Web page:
WASHINGTON, DC—In a surprise press conference Monday, President Bush said he will not rest until the warehouse where the Ark of the Covenant, the vessel holding the original Ten Commandments, is located. "Nazis stole the Ark in 1936, but it was recovered by a single patriot, who braved gunfire, rolling boulders, and venomous snakes," Bush said, addressing the White House press corps. "Sadly, due to bureaucratic rigmarole, this powerful, historic relic was misplaced in a warehouse. Mark my words: We will find that warehouse." Bush added that, after they are strengthened by the power of the Ark, U.S. forces will seek out and destroy the sinister Temple of Doom.

Oscar Host Chris Rock

Chris Rock will host this year's Academy Awards. What suggestions did event organizers have for the comedian?
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State Of Minnesota Too Polite To Ask For Federal Funding

ST. PAUL, MN—Although many of its highways and bridges are in severe disrepair, the traditionally undemanding state of Minnesota isn't comfortable asking for more interstate funding, sources reported Monday.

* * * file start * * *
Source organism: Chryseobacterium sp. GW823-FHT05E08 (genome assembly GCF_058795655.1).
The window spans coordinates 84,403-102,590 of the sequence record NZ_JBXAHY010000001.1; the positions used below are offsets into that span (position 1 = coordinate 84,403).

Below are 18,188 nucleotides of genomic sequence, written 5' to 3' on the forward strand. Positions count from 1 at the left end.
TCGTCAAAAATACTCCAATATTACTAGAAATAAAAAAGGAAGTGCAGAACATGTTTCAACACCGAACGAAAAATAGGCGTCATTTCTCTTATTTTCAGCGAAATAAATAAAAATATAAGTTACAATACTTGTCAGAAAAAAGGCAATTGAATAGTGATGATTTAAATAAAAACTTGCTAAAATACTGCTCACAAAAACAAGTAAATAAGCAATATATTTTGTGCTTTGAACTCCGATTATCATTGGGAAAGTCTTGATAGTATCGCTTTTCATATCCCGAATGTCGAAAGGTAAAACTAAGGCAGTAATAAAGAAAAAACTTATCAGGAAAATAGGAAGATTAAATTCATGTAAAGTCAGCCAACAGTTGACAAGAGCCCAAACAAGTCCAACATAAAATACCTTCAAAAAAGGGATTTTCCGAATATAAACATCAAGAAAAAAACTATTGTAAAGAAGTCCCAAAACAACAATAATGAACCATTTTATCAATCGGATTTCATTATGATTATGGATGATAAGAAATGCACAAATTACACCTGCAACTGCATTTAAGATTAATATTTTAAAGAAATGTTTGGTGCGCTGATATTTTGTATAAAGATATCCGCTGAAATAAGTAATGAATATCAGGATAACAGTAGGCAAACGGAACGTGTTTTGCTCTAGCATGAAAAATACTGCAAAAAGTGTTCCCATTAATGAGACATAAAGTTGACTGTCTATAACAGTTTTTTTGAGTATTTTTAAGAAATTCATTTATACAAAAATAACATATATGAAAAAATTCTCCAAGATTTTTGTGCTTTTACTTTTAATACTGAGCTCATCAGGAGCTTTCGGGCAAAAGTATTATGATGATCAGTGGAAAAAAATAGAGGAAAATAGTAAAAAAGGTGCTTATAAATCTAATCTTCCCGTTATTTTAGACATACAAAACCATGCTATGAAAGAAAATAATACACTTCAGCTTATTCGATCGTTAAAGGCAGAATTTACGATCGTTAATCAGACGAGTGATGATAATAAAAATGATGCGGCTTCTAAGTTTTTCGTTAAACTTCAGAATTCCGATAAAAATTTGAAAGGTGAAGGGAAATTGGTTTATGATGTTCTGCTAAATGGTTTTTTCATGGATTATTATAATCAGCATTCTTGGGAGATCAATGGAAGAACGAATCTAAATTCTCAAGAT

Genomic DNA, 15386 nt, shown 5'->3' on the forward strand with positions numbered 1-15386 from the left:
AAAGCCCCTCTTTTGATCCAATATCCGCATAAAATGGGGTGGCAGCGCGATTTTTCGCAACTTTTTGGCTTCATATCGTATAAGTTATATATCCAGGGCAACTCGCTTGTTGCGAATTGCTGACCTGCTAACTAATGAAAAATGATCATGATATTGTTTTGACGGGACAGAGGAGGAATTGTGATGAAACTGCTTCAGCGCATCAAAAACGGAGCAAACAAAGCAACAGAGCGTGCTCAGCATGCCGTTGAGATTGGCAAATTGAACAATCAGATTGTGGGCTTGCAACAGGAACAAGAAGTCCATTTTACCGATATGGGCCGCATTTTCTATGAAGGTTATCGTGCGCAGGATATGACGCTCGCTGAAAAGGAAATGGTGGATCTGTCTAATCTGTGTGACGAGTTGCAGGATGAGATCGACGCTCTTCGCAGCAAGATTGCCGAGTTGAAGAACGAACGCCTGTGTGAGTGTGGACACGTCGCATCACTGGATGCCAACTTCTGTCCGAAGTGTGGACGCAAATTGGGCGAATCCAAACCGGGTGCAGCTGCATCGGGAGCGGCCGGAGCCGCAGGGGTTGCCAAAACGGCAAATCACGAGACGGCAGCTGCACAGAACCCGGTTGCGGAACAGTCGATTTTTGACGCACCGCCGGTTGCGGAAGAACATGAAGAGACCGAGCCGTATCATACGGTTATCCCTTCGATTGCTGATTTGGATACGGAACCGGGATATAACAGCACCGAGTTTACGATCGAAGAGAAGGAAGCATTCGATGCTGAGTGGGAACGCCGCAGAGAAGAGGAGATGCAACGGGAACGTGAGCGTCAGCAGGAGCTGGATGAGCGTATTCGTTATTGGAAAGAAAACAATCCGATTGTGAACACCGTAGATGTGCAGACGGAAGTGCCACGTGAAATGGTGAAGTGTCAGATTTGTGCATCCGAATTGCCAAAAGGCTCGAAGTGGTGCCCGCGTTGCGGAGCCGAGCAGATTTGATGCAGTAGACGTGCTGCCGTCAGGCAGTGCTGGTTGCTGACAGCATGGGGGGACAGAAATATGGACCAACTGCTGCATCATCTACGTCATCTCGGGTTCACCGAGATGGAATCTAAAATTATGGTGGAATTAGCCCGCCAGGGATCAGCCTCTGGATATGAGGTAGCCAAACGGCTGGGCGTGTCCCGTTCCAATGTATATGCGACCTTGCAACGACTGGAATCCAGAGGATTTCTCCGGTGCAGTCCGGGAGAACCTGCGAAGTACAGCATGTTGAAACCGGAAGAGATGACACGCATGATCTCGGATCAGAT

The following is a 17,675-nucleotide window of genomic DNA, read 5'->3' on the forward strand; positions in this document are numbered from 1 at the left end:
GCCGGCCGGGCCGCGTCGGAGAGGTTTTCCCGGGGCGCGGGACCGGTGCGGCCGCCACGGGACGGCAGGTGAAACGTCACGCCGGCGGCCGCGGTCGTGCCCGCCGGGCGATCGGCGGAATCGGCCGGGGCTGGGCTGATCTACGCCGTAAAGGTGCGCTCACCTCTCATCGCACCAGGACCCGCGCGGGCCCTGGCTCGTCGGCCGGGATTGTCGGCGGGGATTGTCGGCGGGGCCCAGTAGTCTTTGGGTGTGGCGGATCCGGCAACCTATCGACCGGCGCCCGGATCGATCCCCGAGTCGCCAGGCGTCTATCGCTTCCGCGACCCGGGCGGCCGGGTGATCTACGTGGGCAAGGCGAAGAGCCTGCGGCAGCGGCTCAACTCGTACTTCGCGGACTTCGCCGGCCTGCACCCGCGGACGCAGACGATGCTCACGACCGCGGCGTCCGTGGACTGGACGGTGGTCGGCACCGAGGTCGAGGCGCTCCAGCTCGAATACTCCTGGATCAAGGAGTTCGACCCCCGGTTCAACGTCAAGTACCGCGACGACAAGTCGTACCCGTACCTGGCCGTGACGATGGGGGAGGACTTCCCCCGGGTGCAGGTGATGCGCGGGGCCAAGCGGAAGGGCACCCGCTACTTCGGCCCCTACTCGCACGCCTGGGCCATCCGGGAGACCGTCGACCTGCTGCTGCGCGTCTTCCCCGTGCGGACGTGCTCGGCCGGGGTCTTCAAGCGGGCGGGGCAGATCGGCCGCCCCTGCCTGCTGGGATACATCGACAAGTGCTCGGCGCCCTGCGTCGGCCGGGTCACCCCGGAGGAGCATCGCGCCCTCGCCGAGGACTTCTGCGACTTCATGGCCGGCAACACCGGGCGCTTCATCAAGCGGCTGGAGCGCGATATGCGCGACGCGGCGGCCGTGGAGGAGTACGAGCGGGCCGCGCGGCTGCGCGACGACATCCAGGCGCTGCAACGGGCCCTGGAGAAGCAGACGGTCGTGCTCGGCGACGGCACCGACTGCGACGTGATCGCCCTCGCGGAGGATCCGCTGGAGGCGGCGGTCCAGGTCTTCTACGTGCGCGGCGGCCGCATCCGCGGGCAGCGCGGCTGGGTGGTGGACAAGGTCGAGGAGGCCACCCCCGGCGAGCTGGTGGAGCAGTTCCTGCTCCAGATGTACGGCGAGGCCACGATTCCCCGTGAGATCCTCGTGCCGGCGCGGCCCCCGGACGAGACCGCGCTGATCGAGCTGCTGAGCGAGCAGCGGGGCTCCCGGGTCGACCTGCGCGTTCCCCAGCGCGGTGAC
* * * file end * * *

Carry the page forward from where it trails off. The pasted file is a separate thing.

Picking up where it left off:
"Oh, we wouldn't want to bother the U.S. government—they've got more than enough on their plate as it is," Minnesota Gov. Tim Pawlenty said. "Most of the potholes on I-90 are less than four feet wide. We get by just fine. I wouldn't want anyone all the way over there in Washington to be worrying about little ol' us."

According to U.S. Department of Transportation records, Minnesota has not requested an increase in highway funds for 10 years, in spite of the fact that the majority of their roads are plagued by rutted or uneven surfaces, cracked pavement, potholes, and other deterioration.

"If it were a life or death situation, you can bet your bippy we'd ask for it, but since it isn't..." Pawlenty said. "Well, we can make do with the transportation-department budget they decided to give us back in 1995. That was more than generous."

But U.S. Transportation Secretary Norman Mineta said Minnesota's highway system is "dangerously underfunded."

"Nearly 20 percent of Minnesota's highway lights are not working, and Highway 280 seems to be held together with equal parts concrete and prayer," Mineta said. "We tried to slip them a few dollars along with the National Bridge Inspection Standards Act, but they told us to put the money right back into our wallets, or give it to someone who could really use it, like Arizona."

Mineta said that, even after he explained that he couldn't simply give the money to another state, Minnesota reaffirmed that it was determined to stretch what federal dollars it had.